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My daughter has a 50cc pink chinese quad known affectionately as "Pinkchink". The engine is a copy of the long running Honda ohc 4-stroke motor and is branded "Loncin".
These little quads seem to require continuous fettling just to keep them running with their dodgy carbs and ever-decreasing valve clearances but Pinkchink has just presented a brand new problem; the ignition timing seems to have "slipped" to about 30 degrees BTDC. The motor will still start albeit with much persuasion but will not take throttle. There is a strong enough spark, it's just too soon!
I've checked thoroughly the mechanical possibilites and the rotor is still correctly located on the crankshaft, indicating TDC when the piston is actually there (mechanical inspection) and the camshaft location also agrees. The stator plate is secure and the trigger for the CDI system is firmly located and does not offer adjustment in any case. The magnet is still welded to the rotor as it should be. The rotor has individual marks scribed for TDC (T) and firing point (F) with a pair of adjacent lines at around 30mm BTDC which I assume represent the maximum advance range for the standard CDI unit. My timing strobe shows these maximum advance marks when starting and running. The rotor happens to be around 360mm in circumference, so 1mm between timing marks represents approx 1 degree hence my estimation of firing at 30 degrees BTDC.
I have access to a second CDI unit which I know to be sound; it produces the same result as Pinkchink's own unit and on this basis I am not inclined to blame the CDI unit.
I have taken some photographs but am not sure how to attach these to a post so please take a look in my garage if you're interested.
Is it possible that a trigger coil can become "lazy"? Does anyone have experience with this particular issue? All responses would be very welcome.
I have to wonder out loud - and I'm not an expert in this - would a quad start and idle with the ignition timing at 30 degrees before TDC? I would not think so. I think it would backfire on compression and stop. I know a lot about electronics, and only some about engines, and since this is an engine question perhaps others better than me on this mechanical question can comment.
How are you measuring the timing? Timing light? Clamp on Inductive pickup?
I would discount a "lazy pickup coil" hypothesis. This coil has to sense the arrival of a raised bump on the flywheel. The leading edge of this bump "arms" the CDI, and the trailing edge "fires" the CDI. The "firing" point varies a bit with engine speed. Faraday induction raises the firing trigger voltage proportional with engine speed, so with the CDI trigger point at a fixed voltage the ignition iming advances a bit with increased engine speed. The point is though, the raised bump edges cannot be sensed early. The design of the pickup coil is delberately made to have a very myopic sense range. It cannot see more than a few millimeters out - else it would see the enormous battery charge magnets on the inner face of the flywheel and get confused.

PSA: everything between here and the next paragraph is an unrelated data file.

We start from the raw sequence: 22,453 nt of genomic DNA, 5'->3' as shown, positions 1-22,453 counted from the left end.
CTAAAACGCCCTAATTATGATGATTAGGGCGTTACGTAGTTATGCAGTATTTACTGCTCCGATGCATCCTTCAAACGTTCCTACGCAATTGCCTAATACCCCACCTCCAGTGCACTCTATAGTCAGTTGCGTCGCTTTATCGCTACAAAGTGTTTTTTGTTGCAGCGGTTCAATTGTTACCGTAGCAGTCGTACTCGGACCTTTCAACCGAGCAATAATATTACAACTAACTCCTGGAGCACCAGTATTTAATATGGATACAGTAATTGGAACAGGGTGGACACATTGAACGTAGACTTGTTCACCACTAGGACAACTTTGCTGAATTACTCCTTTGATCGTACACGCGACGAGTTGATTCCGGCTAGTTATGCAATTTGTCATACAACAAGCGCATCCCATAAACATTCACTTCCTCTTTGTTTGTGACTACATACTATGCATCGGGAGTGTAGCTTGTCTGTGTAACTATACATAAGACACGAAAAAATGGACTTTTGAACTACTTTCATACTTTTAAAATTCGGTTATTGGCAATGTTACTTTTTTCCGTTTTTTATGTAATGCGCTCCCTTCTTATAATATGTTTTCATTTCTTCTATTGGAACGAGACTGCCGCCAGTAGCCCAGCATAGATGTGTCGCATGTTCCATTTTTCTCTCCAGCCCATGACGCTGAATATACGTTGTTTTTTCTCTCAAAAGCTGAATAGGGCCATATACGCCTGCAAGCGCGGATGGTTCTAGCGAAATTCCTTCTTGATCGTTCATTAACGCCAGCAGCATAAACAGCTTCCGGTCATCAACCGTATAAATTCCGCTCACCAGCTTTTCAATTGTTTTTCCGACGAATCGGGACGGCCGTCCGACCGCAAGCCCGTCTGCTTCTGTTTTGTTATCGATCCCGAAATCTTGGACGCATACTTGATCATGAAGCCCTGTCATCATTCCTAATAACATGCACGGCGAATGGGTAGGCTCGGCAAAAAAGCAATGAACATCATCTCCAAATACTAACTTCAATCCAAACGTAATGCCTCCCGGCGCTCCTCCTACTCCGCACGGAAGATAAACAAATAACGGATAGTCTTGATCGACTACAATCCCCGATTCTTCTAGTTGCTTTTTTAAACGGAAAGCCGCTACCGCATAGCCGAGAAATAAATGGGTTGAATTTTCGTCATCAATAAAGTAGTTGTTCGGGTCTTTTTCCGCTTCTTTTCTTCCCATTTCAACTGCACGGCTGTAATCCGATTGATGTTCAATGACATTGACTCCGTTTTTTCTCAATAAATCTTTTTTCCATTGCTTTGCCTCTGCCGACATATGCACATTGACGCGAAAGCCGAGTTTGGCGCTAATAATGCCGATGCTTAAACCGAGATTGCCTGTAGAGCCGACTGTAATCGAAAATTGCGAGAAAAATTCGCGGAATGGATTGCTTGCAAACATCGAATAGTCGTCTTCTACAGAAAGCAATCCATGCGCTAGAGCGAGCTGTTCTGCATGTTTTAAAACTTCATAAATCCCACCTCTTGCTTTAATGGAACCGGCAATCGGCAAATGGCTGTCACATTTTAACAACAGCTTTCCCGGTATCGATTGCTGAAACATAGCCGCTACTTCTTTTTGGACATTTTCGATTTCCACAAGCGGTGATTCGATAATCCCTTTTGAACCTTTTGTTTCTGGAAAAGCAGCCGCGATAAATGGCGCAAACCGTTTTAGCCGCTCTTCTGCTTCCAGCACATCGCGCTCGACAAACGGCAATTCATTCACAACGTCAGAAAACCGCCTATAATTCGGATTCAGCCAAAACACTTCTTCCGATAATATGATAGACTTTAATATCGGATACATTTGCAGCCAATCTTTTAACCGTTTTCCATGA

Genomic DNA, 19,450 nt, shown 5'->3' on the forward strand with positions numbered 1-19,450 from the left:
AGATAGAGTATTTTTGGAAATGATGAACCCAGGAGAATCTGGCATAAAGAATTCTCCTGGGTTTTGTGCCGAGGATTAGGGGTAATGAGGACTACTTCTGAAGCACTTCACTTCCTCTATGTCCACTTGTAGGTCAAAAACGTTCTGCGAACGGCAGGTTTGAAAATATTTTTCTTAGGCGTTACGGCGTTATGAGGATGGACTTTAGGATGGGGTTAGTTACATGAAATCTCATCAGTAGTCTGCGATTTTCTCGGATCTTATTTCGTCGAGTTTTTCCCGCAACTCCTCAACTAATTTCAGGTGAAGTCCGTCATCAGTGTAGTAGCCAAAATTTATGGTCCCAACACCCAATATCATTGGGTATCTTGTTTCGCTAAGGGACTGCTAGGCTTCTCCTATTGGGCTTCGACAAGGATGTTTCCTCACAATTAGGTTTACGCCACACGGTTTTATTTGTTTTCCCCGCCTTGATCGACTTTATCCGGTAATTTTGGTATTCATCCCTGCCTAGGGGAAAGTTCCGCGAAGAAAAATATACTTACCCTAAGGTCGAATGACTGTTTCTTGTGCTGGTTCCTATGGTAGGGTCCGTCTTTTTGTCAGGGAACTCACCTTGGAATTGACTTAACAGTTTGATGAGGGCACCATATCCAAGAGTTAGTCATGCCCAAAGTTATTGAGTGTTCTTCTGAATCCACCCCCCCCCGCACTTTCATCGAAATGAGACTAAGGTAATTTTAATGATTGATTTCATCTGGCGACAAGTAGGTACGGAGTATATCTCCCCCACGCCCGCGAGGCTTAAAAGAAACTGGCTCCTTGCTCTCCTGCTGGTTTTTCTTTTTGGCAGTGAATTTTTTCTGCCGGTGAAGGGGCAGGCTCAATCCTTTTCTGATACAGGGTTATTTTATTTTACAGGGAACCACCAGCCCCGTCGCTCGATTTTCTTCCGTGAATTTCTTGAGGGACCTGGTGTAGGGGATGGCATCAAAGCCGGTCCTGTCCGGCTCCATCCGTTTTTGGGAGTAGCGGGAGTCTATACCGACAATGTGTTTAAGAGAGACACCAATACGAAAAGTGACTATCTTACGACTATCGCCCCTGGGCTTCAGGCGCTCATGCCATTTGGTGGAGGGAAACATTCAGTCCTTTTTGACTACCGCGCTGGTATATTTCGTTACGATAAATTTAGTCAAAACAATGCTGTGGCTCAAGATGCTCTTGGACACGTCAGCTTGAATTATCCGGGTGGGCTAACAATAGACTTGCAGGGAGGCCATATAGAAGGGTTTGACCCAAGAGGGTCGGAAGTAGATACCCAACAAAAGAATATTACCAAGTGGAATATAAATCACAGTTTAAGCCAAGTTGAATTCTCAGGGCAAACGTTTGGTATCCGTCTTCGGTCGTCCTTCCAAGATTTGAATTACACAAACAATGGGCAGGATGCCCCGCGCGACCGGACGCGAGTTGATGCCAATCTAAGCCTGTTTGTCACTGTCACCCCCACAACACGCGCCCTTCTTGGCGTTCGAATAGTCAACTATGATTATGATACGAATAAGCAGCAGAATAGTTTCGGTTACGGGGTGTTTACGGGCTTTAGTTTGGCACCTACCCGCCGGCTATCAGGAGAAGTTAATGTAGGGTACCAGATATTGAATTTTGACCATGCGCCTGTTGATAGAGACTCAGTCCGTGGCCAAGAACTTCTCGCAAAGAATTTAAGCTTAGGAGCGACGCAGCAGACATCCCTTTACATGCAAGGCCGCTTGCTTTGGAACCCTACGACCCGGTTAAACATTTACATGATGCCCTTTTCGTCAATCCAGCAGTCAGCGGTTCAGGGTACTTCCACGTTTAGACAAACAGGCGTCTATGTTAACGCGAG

How sure are you about this 30 degrees before TDC? I'm wondering if your CDI is firing on the "arm pulse" produced at the leading edge of the raised bump.
How sure are you that subsituting a working CDI *does not fix the problem, or change the symptoms*?
I still wonder about a quad idling with the ignition timing at 30 degrees before TDC. My gut instinct says it won't idle at this timing. Please recheck this.
I'm going away for 10 days starting tomorrow. I may not be able to get back to this forum untill then...
30 deg BTDC is my best estimate, it may be a little less but still in that range. The motor will only start with much persuasion and then only for very short bursts, it will not idle and usually stalls with a backfire characteristic of overadvanced ignition timing.
I'm measuring the timing with a strobe light which I know to be sound; it is an older type with a physical pickup connection between the plug cap and spark plug head. It is powered by the 12V battery on the quad which shares ground with the stator, CDI unit etc.
"Lazy" was a poor choice of word on my part but in my defence it was 2am when I was typing the post; a better word would have been "premature".
The distance (around the rotor circumference) between the firing and maximum advance marks corresponds closely to the length of the raised bump sensed by the pickup coil; could this be significant?
Is it possible for the coil to become faulty in such a way as to produce an increased voltage to the extent where the CDI trigger voltage is reached almost immediately upon the arrival of the leading edge of the raised bump?
Fitting the second CDI unit does not alter the symptoms; it is known to be working properly.
I would really like to solve this through logical diagnosis but I'm just about stumped..!
I'm on vacation at the moment with limited internet access. I'm trying to get a few posts in tonight, but I won't have full access until I'm back home on thursday.
Just to make sure - this is firing and running at slow speeds well in front of the "F" mark? If you spin the flywheel around and position it where you see it with the timing light strobe, where is the raised bump on the flywheel that passes under the pickup coil? Is it at the leading edge? Middle? Trailing edge?
Also, where is the raised bump on the flywheel when the "f" mark is lined up with the pointer on the engine?